Elon Musk in the sights of the American authorities

The excitement around the takeover of Twitter and the role taken by Starlink in the war in Ukraine are prompting the Biden administration to take a serious look at the maneuvers of the billionaire for questions of national security.

By dint of fussing, Elon Musk ended up annoying the American authorities. According to Bloomberg, the US administration is now considering whether some of the billionaire’s businesses should be scrutinized for national security reasons.

In this case, the Starlink satellite network, deployed by the company SpaceX, is in the sights of the authorities. Last week, Elon Musk asked the Pentagon to pay for the system deployed in Ukraine. A claim that went very badly with the Department of Defense, finally forcing the billionaire to do an about-face.

Added to this psychodrama, the words of Elon Musk on the war in Ukraine. If the billionaire claims to be “pro-Ukrainian”, he had proposed on Twitter a succinct “peace plan” which largely took up Moscow’s proposals. A famous geopolitical scientist then assured that Musk had told him that he had discussed this issue directly with Vladimir Putin.

A troubled position which only reinforces the annoyance of the American authorities. Especially since another file agitates the Pentagon: the takeover of Twitter. Elon Musk is preparing to pay 44 billion dollars to afford the social network by selling part of his Tesla shares but above all by relying on banks and foreign investors. And it is this last point that worries the authorities.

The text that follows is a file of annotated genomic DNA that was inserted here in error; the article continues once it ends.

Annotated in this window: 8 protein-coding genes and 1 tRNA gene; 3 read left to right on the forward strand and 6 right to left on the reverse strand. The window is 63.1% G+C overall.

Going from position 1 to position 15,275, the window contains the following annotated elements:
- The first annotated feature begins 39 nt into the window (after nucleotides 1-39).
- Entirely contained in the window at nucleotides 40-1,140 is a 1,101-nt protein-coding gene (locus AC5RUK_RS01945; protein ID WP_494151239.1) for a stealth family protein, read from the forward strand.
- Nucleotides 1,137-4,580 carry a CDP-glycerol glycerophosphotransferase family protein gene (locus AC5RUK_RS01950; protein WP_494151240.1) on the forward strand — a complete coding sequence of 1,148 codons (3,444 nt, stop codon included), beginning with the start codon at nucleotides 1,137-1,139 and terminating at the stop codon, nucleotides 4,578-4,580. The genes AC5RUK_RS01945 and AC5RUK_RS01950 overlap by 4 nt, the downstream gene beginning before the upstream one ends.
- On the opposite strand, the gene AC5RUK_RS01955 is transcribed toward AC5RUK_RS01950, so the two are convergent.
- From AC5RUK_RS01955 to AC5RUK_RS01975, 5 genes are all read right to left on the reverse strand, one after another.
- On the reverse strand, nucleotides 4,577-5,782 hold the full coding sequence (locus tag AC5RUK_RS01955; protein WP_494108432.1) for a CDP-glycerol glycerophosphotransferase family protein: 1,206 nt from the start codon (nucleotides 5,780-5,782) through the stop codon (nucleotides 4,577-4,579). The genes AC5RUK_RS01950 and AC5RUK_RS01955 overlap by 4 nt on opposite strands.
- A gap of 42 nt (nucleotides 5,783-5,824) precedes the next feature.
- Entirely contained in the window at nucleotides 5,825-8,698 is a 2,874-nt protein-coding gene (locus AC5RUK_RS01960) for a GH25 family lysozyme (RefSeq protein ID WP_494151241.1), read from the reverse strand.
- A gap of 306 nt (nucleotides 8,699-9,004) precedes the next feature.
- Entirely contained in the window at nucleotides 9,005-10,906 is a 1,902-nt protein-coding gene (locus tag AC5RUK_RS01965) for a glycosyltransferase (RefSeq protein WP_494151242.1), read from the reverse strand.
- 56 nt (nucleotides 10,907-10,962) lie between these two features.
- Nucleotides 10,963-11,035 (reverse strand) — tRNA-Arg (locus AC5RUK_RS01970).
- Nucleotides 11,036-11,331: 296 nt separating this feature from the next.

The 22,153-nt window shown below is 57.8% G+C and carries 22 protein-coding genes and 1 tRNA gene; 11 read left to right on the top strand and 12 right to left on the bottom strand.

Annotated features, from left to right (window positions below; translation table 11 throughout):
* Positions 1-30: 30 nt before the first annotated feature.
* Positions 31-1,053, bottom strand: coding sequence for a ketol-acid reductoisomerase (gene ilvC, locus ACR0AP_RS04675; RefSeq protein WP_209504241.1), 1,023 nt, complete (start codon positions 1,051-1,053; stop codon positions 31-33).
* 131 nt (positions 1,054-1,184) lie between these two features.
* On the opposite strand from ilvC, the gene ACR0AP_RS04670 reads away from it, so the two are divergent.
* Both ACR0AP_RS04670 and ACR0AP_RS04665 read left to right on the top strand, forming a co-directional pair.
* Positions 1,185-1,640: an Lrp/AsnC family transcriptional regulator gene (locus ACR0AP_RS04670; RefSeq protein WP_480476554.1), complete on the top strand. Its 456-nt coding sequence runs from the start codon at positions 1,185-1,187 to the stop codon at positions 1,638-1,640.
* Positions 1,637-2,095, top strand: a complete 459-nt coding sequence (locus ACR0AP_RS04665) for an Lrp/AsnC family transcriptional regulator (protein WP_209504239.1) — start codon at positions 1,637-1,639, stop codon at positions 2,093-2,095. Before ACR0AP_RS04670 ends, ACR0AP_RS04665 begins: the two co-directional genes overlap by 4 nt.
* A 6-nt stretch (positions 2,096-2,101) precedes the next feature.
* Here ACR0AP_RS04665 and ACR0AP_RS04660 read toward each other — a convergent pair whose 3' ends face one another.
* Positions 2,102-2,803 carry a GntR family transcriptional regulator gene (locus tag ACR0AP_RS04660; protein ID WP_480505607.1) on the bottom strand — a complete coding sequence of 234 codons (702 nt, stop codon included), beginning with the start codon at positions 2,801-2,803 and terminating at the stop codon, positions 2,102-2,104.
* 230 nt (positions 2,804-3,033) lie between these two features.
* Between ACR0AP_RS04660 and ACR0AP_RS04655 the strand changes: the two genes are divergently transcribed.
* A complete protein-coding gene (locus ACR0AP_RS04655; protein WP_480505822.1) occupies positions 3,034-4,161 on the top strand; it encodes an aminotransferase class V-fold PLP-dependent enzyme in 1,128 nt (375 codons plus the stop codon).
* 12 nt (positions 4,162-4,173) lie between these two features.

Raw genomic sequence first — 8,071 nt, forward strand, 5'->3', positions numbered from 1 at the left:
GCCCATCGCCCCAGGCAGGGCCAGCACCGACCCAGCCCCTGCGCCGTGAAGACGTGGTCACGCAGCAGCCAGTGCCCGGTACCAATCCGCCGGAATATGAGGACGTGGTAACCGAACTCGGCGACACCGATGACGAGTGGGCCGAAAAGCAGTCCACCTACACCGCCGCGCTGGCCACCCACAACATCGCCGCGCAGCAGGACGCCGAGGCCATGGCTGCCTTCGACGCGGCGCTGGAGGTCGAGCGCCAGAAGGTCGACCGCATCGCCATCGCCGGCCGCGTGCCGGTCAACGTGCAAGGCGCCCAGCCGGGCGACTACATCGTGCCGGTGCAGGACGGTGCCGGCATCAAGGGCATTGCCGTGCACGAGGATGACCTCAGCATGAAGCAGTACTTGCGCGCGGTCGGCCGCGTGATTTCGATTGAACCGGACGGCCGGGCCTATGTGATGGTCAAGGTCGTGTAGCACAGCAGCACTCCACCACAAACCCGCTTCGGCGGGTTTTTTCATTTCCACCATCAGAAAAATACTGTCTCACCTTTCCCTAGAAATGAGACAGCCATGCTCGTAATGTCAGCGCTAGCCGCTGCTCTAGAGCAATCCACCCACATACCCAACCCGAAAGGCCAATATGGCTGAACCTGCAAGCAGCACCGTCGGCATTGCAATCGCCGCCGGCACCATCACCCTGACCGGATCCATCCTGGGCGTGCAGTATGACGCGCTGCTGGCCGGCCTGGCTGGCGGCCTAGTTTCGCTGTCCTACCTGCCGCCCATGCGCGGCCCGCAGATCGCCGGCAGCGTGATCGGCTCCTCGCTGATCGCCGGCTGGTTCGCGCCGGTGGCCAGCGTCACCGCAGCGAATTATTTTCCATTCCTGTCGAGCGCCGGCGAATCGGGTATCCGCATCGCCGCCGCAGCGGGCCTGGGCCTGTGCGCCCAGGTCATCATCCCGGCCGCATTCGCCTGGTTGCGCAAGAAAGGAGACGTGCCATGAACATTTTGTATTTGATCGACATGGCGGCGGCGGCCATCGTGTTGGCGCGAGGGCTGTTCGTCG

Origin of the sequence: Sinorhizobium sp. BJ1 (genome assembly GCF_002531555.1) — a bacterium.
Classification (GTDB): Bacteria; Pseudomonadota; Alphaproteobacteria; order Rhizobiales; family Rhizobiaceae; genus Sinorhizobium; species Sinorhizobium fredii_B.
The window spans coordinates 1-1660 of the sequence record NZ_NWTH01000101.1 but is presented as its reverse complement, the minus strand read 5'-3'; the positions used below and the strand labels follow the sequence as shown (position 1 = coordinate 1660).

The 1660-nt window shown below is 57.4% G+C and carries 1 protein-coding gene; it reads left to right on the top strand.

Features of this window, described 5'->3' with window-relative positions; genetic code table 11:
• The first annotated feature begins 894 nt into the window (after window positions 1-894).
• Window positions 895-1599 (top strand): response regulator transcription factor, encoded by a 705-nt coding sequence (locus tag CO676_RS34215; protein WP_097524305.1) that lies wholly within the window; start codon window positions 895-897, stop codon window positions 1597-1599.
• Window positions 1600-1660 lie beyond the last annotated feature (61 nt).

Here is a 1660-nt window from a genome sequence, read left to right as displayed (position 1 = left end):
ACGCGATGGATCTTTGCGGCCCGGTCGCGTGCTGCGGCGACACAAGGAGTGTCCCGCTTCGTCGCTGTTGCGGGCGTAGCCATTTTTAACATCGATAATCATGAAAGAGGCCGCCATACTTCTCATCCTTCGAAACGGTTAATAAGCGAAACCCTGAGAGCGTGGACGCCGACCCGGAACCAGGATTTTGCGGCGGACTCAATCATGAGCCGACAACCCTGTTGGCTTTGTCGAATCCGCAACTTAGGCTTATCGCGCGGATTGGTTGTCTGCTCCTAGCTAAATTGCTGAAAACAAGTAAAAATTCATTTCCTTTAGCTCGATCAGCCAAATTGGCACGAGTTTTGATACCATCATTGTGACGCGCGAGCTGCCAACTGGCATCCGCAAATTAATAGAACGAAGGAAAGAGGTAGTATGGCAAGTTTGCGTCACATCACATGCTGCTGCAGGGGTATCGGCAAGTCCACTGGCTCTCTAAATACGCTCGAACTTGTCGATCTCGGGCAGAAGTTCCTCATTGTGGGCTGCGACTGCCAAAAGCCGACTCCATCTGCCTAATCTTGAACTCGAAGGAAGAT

China in the background

Among the investors concerned by the takeover of Twitter, we find the Chinese Binance, the sovereign fund of Qatar or even Prince Al-Walid ben Talal of Saudi Arabia. On this issue, the dreaded Committee for Foreign Investment in the United States (CFIUS) could thus enter the dance. Composed of 11 federal agencies, it can decide to cancel a transaction if it deems it appropriate.

A major player in government contracts, Elon Musk recently ruled that Taiwan should conclude a “reasonably acceptable” agreement with China to become Beijing’s “special administrative zone”. A declaration in contradiction with the firmness of the American authorities on this very sensitive question.

Thomas Le Roy Journalist BFM Business

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